Artist: Bad Company
Album: Official Authorized 40th Anniversary Documentary (DVD)
Label: MVD Visual/FilmRise
Release Date: 2.24.2020
Mick Ralphs was looking to leave Mott The Hoople. The guitarist, a founding member of the British glam-rock champions, felt marginalized in the group dynamic, that he and his preference for an earthier, more grounded brand of rock ‘n roll were being pushed aside. A warmer embrace awaited him in a supergroup that was still just a gleam in Paul Rodgers’ eye.
In 1973, Ralphs got in on the ground floor of Bad Company, linking up with former Free refugees in Rodgers and Simon Kirke. It was a natural fit from the very start. Finding a bassist was a more difficult task. That story, along with Ralphs’ easy transition, and so many more are recounted in “Bad Company – 40th Anniversary Documentary,” authorized by the band itself. Refreshingly candid without being overly dramatic or gossipy, the film relies on the testimony of the three living members—bassist Boz Burrell, formerly of King Crimson, died in 2006—to weave a tale of early success, ruinous excess and an inevitable split and a disastrous reunion.
With a sense of nostalgia, they happily reminisce about those blissful first two years, when Bad Company could do no wrong. Dealt a winning hand initially, they were managed by the fearsome, artist-friendly giant Peter Grant, who signed them to Swan Song, the vanity label owned by Led Zeppelin. The business side of their meteoric rise is explored in revelatory detail, as are the almost-magical origins of hit singles like “Bad Company,” “Rock ‘n’ Roll Fantasy,” “Shooting Star” and “Feel Like Makin’ Love,” among others. The relatively easy births of LPs Bad Company (1974) and Straight Shooter (1975) are also vividly remembered.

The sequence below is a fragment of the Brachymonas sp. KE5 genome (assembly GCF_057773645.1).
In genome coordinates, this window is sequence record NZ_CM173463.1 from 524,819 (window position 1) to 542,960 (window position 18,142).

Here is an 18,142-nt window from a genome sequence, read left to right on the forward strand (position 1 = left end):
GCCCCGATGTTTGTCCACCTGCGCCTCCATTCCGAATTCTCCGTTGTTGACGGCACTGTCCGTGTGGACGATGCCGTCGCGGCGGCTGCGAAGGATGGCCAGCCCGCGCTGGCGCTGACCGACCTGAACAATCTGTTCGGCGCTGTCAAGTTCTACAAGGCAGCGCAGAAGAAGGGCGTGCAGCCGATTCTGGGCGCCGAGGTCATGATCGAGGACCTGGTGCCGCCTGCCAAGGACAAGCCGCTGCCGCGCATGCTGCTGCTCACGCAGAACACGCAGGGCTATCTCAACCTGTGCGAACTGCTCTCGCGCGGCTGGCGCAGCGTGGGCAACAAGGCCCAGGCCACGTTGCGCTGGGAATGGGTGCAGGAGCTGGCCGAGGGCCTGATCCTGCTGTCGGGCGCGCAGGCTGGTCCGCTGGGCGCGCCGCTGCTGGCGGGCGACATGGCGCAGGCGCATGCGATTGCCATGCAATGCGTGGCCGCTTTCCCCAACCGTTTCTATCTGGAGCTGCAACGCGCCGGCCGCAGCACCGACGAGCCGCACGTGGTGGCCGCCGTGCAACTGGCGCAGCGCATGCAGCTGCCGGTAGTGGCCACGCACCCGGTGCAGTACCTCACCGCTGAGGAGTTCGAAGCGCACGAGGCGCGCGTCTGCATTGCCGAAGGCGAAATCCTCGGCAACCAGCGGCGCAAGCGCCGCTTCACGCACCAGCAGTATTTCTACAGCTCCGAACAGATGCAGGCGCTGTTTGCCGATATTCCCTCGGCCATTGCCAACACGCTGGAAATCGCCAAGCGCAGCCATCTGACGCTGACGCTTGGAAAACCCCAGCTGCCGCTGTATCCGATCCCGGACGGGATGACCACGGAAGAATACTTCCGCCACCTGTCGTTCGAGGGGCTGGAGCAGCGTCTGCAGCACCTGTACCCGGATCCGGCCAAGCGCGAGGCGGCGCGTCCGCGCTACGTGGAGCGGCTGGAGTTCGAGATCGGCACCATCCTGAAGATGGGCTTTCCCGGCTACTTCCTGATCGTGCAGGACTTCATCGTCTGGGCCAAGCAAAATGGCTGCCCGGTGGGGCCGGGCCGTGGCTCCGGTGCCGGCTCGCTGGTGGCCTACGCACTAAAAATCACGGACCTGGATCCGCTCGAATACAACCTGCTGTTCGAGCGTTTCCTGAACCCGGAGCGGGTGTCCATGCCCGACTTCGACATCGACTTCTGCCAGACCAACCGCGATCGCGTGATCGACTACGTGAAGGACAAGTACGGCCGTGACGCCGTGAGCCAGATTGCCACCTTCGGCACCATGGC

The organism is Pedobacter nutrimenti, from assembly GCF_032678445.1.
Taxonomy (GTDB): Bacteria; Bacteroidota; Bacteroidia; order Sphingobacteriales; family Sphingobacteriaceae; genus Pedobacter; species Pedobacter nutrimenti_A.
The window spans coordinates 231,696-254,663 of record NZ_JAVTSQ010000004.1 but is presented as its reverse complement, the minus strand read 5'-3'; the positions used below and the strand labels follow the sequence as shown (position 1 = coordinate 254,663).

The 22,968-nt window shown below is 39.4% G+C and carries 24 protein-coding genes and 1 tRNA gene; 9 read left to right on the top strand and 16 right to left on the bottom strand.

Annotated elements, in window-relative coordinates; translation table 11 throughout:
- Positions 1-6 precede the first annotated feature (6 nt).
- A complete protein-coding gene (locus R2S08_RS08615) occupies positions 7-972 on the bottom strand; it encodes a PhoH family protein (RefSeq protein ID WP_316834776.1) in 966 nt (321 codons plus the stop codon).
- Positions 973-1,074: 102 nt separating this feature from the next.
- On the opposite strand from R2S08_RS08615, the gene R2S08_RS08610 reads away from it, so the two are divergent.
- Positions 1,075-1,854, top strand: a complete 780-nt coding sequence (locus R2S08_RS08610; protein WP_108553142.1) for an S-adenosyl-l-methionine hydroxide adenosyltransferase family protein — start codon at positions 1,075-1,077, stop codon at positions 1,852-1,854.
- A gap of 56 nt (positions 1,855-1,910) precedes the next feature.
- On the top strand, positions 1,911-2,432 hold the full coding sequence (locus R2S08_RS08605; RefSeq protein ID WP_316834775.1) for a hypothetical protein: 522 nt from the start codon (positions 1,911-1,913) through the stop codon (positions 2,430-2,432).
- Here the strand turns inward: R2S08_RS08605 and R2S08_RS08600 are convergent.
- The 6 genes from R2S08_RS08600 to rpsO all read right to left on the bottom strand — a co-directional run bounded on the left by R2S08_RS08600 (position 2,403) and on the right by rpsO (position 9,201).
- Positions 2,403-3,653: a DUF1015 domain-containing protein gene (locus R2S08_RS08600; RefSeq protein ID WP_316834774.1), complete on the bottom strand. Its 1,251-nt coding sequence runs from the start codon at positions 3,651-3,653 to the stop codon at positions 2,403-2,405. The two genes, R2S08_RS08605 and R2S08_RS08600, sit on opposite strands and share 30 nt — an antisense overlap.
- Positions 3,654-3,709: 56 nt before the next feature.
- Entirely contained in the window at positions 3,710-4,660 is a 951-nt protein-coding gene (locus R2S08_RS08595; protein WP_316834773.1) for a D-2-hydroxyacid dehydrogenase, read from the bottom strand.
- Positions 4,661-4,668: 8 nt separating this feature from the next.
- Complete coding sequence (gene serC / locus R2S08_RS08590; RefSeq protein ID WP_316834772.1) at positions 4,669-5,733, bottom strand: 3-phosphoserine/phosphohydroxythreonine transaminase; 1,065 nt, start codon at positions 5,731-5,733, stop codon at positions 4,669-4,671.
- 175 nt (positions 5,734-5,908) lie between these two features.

Truthful to a fault, they also go through the past, darkly, with apologies to the Rolling Stones. Because the movie unfolds chronologically, the disintegration of Free and its commercial disappointments, following the triumph of “All Right Now,” are addressed with wistful honesty. The sadness of Paul Kossoff’s decline and eventual death is palpable. Later, there’s an examination of Rodgers’ creative differences with Burrell, as well as a post-mortem of the troubled 1999 reunion tour and the fractured relationships that never quite healed properly.
Like the band itself, the no-frills “Bad Company—40th Anniversary Documentary” – now out on Blu-ray, with crisper, sharper imagery—is a meat-and-potatoes biography, with luminaries like Queen’s Brian May, soul legend Sam Moore, Def Leppard’s Joe Elliot and drummer Jason Bonham singing Bad Company’s praises and providing insightful observations. Director Jon Brewer keeps the narrative moving at a brisk pace, deftly editing the material, which includes rare archival and behind-the-scenes footage, to let it flow freely and not make the ride any bumpier than necessary. All in all, in spite of the absence of extras, it sums up the Bad Company experience in a neat and tidy fashion, making it come alive in a compelling yarn that does the enduring classic-rock heroes justice.